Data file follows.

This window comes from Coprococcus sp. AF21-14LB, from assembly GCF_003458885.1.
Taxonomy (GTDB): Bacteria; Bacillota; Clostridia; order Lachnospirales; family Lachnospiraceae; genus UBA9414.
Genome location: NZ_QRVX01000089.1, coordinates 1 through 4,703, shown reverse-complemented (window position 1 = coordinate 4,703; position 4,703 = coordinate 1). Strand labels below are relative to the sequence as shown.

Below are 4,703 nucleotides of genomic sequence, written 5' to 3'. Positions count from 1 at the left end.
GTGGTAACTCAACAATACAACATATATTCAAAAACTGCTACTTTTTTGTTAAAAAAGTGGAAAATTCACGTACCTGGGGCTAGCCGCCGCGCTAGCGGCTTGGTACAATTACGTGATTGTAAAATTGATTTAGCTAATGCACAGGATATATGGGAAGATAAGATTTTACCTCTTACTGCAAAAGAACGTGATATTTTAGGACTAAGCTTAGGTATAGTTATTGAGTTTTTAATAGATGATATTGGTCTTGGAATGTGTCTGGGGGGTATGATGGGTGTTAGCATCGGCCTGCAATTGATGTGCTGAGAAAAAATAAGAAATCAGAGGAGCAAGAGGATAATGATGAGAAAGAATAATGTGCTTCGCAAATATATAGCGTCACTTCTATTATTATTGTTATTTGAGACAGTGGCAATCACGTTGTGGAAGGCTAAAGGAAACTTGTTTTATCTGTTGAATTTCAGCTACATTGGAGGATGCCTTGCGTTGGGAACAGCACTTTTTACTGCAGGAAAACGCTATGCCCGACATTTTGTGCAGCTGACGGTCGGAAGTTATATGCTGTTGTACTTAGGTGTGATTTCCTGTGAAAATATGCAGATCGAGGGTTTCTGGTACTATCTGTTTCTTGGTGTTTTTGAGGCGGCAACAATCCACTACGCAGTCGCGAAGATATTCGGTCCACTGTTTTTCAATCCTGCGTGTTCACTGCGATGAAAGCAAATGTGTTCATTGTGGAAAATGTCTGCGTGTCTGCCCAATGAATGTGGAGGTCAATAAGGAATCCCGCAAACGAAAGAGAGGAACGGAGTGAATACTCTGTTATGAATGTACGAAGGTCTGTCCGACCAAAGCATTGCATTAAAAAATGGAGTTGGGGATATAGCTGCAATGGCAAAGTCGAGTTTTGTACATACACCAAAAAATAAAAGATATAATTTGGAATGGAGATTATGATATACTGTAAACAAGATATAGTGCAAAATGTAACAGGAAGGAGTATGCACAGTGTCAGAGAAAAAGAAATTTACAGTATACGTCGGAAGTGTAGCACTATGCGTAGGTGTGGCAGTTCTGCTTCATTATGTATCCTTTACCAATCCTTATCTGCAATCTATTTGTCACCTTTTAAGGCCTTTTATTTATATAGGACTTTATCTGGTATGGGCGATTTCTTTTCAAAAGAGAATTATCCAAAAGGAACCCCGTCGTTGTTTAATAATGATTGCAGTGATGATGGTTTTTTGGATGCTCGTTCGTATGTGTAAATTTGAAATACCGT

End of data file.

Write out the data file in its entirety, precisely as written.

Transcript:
This window comes from Coprococcus sp. AF21-14LB, from assembly GCF_003458885.1.
Taxonomy (GTDB): Bacteria; Bacillota; Clostridia; order Lachnospirales; family Lachnospiraceae; genus UBA9414.
Genome location: NZ_QRVX01000089.1, coordinates 1 through 4,703, shown reverse-complemented (window position 1 = coordinate 4,703; position 4,703 = coordinate 1). Strand labels below are relative to the sequence as shown.

Below are 4,703 nucleotides of genomic sequence, written 5' to 3'. Positions count from 1 at the left end.
GTGGTAACTCAACAATACAACATATATTCAAAAACTGCTACTTTTTTGTTAAAAAAGTGGAAAATTCACGTACCTGGGGCTAGCCGCCGCGCTAGCGGCTTGGTACAATTACGTGATTGTAAAATTGATTTAGCTAATGCACAGGATATATGGGAAGATAAGATTTTACCTCTTACTGCAAAAGAACGTGATATTTTAGGACTAAGCTTAGGTATAGTTATTGAGTTTTTAATAGATGATATTGGTCTTGGAATGTGTCTGGGGGGTATGATGGGTGTTAGCATCGGCCTGCAATTGATGTGCTGAGAAAAAATAAGAAATCAGAGGAGCAAGAGGATAATGATGAGAAAGAATAATGTGCTTCGCAAATATATAGCGTCACTTCTATTATTATTGTTATTTGAGACAGTGGCAATCACGTTGTGGAAGGCTAAAGGAAACTTGTTTTATCTGTTGAATTTCAGCTACATTGGAGGATGCCTTGCGTTGGGAACAGCACTTTTTACTGCAGGAAAACGCTATGCCCGACATTTTGTGCAGCTGACGGTCGGAAGTTATATGCTGTTGTACTTAGGTGTGATTTCCTGTGAAAATATGCAGATCGAGGGTTTCTGGTACTATCTGTTTCTTGGTGTTTTTGAGGCGGCAACAATCCACTACGCAGTCGCGAAGATATTCGGTCCACTGTTTTTCAATCCTGCGTGTTCACTGCGATGAAAGCAAATGTGTTCATTGTGGAAAATGTCTGCGTGTCTGCCCAATGAATGTGGAGGTCAATAAGGAATCCCGCAAACGAAAGAGAGGAACGGAGTGAATACTCTGTTATGAATGTACGAAGGTCTGTCCGACCAAAGCATTGCATTAAAAAATGGAGTTGGGGATATAGCTGCAATGGCAAAGTCGAGTTTTGTACATACACCAAAAAATAAAAGATATAATTTGGAATGGAGATTATGATATACTGTAAACAAGATATAGTGCAAAATGTAACAGGAAGGAGTATGCACAGTGTCAGAGAAAAAGAAATTTACAGTATACGTCGGAAGTGTAGCACTATGCGTAGGTGTGGCAGTTCTGCTTCATTATGTATCCTTTACCAATCCTTATCTGCAATCTATTTGTCACCTTTTAAGGCCTTTTATTTATATAGGACTTTATCTGGTATGGGCGATTTCTTTTCAAAAGAGAATTATCCAAAAGGAACCCCGTCGTTGTTTAATAATGATTGCAGTGATGATGGTTTTTTGGATGCTCGTTCGTATGTGTAAATTTGAAATACCGT